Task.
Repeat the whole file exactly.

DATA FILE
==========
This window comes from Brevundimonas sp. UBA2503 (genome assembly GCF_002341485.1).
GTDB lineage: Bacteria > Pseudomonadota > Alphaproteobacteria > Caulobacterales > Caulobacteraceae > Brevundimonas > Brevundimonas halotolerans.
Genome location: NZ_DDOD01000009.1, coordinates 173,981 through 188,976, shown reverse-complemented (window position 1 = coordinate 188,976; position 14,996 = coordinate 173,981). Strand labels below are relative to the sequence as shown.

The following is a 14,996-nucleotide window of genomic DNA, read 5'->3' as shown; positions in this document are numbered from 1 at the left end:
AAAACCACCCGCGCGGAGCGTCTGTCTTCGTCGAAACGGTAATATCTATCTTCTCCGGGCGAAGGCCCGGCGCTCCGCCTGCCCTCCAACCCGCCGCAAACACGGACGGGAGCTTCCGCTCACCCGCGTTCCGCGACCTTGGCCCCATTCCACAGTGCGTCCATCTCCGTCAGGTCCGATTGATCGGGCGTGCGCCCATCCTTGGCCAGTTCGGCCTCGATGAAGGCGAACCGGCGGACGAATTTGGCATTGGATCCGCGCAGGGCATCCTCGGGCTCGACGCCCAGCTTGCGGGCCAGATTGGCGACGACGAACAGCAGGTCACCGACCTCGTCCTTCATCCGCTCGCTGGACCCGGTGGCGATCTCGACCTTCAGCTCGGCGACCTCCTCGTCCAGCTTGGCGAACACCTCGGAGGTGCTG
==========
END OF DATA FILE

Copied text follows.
This window comes from Brevundimonas sp. UBA2503 (genome assembly GCF_002341485.1).
GTDB lineage: Bacteria > Pseudomonadota > Alphaproteobacteria > Caulobacterales > Caulobacteraceae > Brevundimonas > Brevundimonas halotolerans.
Genome location: NZ_DDOD01000009.1, coordinates 173,981 through 188,976, shown reverse-complemented (window position 1 = coordinate 188,976; position 14,996 = coordinate 173,981). Strand labels below are relative to the sequence as shown.

The following is a 14,996-nucleotide window of genomic DNA, read 5'->3' as shown; positions in this document are numbered from 1 at the left end:
AAAACCACCCGCGCGGAGCGTCTGTCTTCGTCGAAACGGTAATATCTATCTTCTCCGGGCGAAGGCCCGGCGCTCCGCCTGCCCTCCAACCCGCCGCAAACACGGACGGGAGCTTCCGCTCACCCGCGTTCCGCGACCTTGGCCCCATTCCACAGTGCGTCCATCTCCGTCAGGTCCGATTGATCGGGCGTGCGCCCATCCTTGGCCAGTTCGGCCTCGATGAAGGCGAACCGGCGGACGAATTTGGCATTGGATCCGCGCAGGGCATCCTCGGGCTCGACGCCCAGCTTGCGGGCCAGATTGGCGACGACGAACAGCAGGTCACCGACCTCGTCCTTCATCCGCTCGCTGGACCCGGTGGCGATCTCGACCTTCAGCTCGGCGACCTCCTCGTCCAGCTTGGCGAACACCTCGGAGGTGCTG